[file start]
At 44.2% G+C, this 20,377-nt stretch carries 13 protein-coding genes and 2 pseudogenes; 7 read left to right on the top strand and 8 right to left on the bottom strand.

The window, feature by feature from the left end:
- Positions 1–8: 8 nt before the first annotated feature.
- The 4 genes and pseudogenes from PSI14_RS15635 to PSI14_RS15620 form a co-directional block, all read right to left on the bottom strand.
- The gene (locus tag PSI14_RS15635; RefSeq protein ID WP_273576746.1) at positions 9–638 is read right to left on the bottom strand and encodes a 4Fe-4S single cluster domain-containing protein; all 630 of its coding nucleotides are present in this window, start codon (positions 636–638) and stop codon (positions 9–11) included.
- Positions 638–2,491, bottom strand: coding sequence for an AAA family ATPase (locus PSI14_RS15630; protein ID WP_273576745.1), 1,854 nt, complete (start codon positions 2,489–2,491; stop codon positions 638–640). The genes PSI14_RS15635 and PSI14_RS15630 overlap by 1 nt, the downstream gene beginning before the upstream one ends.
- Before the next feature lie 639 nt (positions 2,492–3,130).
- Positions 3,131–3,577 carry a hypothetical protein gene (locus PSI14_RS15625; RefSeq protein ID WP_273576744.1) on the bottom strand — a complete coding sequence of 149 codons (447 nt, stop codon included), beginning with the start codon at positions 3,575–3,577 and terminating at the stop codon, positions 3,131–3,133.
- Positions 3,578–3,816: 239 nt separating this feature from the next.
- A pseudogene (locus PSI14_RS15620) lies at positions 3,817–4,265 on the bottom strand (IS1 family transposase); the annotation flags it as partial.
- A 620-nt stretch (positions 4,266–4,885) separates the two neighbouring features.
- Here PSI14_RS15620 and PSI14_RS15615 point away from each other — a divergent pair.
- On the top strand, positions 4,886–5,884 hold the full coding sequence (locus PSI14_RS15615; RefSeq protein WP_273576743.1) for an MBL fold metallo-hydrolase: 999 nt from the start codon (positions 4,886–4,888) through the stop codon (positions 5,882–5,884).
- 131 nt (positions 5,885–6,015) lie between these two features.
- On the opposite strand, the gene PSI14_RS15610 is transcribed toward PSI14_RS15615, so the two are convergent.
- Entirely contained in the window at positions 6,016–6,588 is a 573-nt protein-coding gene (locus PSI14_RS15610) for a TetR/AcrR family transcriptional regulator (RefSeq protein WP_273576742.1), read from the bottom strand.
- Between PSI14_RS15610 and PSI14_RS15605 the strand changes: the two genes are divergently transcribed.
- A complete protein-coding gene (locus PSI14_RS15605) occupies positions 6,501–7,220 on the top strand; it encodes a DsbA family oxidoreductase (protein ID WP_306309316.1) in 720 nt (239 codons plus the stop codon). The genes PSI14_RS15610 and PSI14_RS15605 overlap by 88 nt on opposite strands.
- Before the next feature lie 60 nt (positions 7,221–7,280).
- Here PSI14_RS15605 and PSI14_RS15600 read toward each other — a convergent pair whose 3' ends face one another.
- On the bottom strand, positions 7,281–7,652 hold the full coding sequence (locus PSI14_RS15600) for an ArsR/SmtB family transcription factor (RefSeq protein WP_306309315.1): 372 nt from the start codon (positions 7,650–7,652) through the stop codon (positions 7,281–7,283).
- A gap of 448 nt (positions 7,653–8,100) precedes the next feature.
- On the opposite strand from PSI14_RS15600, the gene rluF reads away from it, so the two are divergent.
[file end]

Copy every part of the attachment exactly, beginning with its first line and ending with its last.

At 44.2% G+C, this 20,377-nt stretch carries 13 protein-coding genes and 2 pseudogenes; 7 read left to right on the top strand and 8 right to left on the bottom strand.

The window, feature by feature from the left end:
- Positions 1–8: 8 nt before the first annotated feature.
- The 4 genes and pseudogenes from PSI14_RS15635 to PSI14_RS15620 form a co-directional block, all read right to left on the bottom strand.
- The gene (locus tag PSI14_RS15635; RefSeq protein ID WP_273576746.1) at positions 9–638 is read right to left on the bottom strand and encodes a 4Fe-4S single cluster domain-containing protein; all 630 of its coding nucleotides are present in this window, start codon (positions 636–638) and stop codon (positions 9–11) included.
- Positions 638–2,491, bottom strand: coding sequence for an AAA family ATPase (locus PSI14_RS15630; protein ID WP_273576745.1), 1,854 nt, complete (start codon positions 2,489–2,491; stop codon positions 638–640). The genes PSI14_RS15635 and PSI14_RS15630 overlap by 1 nt, the downstream gene beginning before the upstream one ends.
- Before the next feature lie 639 nt (positions 2,492–3,130).
- Positions 3,131–3,577 carry a hypothetical protein gene (locus PSI14_RS15625; RefSeq protein ID WP_273576744.1) on the bottom strand — a complete coding sequence of 149 codons (447 nt, stop codon included), beginning with the start codon at positions 3,575–3,577 and terminating at the stop codon, positions 3,131–3,133.
- Positions 3,578–3,816: 239 nt separating this feature from the next.
- A pseudogene (locus PSI14_RS15620) lies at positions 3,817–4,265 on the bottom strand (IS1 family transposase); the annotation flags it as partial.
- A 620-nt stretch (positions 4,266–4,885) separates the two neighbouring features.
- Here PSI14_RS15620 and PSI14_RS15615 point away from each other — a divergent pair.
- On the top strand, positions 4,886–5,884 hold the full coding sequence (locus PSI14_RS15615; RefSeq protein WP_273576743.1) for an MBL fold metallo-hydrolase: 999 nt from the start codon (positions 4,886–4,888) through the stop codon (positions 5,882–5,884).
- 131 nt (positions 5,885–6,015) lie between these two features.
- On the opposite strand, the gene PSI14_RS15610 is transcribed toward PSI14_RS15615, so the two are convergent.
- Entirely contained in the window at positions 6,016–6,588 is a 573-nt protein-coding gene (locus PSI14_RS15610) for a TetR/AcrR family transcriptional regulator (RefSeq protein WP_273576742.1), read from the bottom strand.
- Between PSI14_RS15610 and PSI14_RS15605 the strand changes: the two genes are divergently transcribed.
- A complete protein-coding gene (locus PSI14_RS15605) occupies positions 6,501–7,220 on the top strand; it encodes a DsbA family oxidoreductase (protein ID WP_306309316.1) in 720 nt (239 codons plus the stop codon). The genes PSI14_RS15610 and PSI14_RS15605 overlap by 88 nt on opposite strands.
- Before the next feature lie 60 nt (positions 7,221–7,280).
- Here PSI14_RS15605 and PSI14_RS15600 read toward each other — a convergent pair whose 3' ends face one another.
- On the bottom strand, positions 7,281–7,652 hold the full coding sequence (locus PSI14_RS15600) for an ArsR/SmtB family transcription factor (RefSeq protein WP_306309315.1): 372 nt from the start codon (positions 7,650–7,652) through the stop codon (positions 7,281–7,283).
- A gap of 448 nt (positions 7,653–8,100) precedes the next feature.
- On the opposite strand from PSI14_RS15600, the gene rluF reads away from it, so the two are divergent.